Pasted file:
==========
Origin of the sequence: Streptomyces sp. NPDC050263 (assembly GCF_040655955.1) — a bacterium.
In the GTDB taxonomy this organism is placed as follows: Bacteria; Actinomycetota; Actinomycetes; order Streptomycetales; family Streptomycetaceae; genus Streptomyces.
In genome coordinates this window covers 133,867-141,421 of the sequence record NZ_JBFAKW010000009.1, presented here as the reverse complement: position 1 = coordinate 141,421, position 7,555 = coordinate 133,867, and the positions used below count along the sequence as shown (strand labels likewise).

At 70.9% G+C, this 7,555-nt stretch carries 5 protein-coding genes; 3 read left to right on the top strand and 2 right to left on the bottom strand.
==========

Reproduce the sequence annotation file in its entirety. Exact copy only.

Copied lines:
Origin of the sequence: Streptomyces sp. NPDC050263 (assembly GCF_040655955.1) — a bacterium.
In the GTDB taxonomy this organism is placed as follows: Bacteria; Actinomycetota; Actinomycetes; order Streptomycetales; family Streptomycetaceae; genus Streptomyces.
In genome coordinates this window covers 133,867-141,421 of the sequence record NZ_JBFAKW010000009.1, presented here as the reverse complement: position 1 = coordinate 141,421, position 7,555 = coordinate 133,867, and the positions used below count along the sequence as shown (strand labels likewise).

At 70.9% G+C, this 7,555-nt stretch carries 5 protein-coding genes; 3 read left to right on the top strand and 2 right to left on the bottom strand.